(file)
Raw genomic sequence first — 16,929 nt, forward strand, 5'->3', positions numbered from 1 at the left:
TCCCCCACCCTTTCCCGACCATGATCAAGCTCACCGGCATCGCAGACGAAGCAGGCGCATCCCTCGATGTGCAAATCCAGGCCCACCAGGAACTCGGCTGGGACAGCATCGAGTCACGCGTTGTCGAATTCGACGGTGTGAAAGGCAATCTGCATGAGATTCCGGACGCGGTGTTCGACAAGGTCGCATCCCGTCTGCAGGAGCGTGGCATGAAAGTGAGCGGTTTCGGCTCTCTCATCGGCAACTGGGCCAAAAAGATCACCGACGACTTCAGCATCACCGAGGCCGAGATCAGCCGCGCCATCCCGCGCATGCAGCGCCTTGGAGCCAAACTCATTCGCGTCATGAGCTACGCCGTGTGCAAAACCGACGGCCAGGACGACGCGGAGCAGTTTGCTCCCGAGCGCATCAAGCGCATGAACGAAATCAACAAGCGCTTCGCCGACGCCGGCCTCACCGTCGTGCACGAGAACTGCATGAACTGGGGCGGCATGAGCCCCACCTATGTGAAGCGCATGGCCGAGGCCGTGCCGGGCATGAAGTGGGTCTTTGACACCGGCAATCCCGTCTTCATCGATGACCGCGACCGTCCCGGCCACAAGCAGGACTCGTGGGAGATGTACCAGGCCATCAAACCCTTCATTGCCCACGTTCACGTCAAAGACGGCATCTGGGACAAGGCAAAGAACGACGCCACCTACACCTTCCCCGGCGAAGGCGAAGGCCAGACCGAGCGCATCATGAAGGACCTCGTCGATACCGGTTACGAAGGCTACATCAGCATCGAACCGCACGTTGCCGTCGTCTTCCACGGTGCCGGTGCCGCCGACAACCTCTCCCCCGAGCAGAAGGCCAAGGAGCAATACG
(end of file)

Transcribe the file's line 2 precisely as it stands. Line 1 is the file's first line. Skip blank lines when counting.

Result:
TCCCCCACCCTTTCCCGACCATGATCAAGCTCACCGGCATCGCAGACGAAGCAGGCGCATCCCTCGATGTGCAAATCCAGGCCCACCAGGAACTCGGCTGGGACAGCATCGAGTCACGCGTTGTCGAATTCGACGGTGTGAAAGGCAATCTGCATGAGATTCCGGACGCGGTGTTCGACAAGGTCGCATCCCGTCTGCAGGAGCGTGGCATGAAAGTGAGCGGTTTCGGCTCTCTCATCGGCAACTGGGCCAAAAAGATCACCGACGACTTCAGCATCACCGAGGCCGAGATCAGCCGCGCCATCCCGCGCATGCAGCGCCTTGGAGCCAAACTCATTCGCGTCATGAGCTACGCCGTGTGCAAAACCGACGGCCAGGACGACGCGGAGCAGTTTGCTCCCGAGCGCATCAAGCGCATGAACGAAATCAACAAGCGCTTCGCCGACGCCGGCCTCACCGTCGTGCACGAGAACTGCATGAACTGGGGCGGCATGAGCCCCACCTATGTGAAGCGCATGGCCGAGGCCGTGCCGGGCATGAAGTGGGTCTTTGACACCGGCAATCCCGTCTTCATCGATGACCGCGACCGTCCCGGCCACAAGCAGGACTCGTGGGAGATGTACCAGGCCATCAAACCCTTCATTGCCCACGTTCACGTCAAAGACGGCATCTGGGACAAGGCAAAGAACGACGCCACCTACACCTTCCCCGGCGAAGGCGAAGGCCAGACCGAGCGCATCATGAAGGACCTCGTCGATACCGGTTACGAAGGCTACATCAGCATCGAACCGCACGTTGCCGTCGTCTTCCACGGTGCCGGTGCCGCCGACAACCTCTCCCCCGAGCAGAAGGCCAAGGAGCAATACG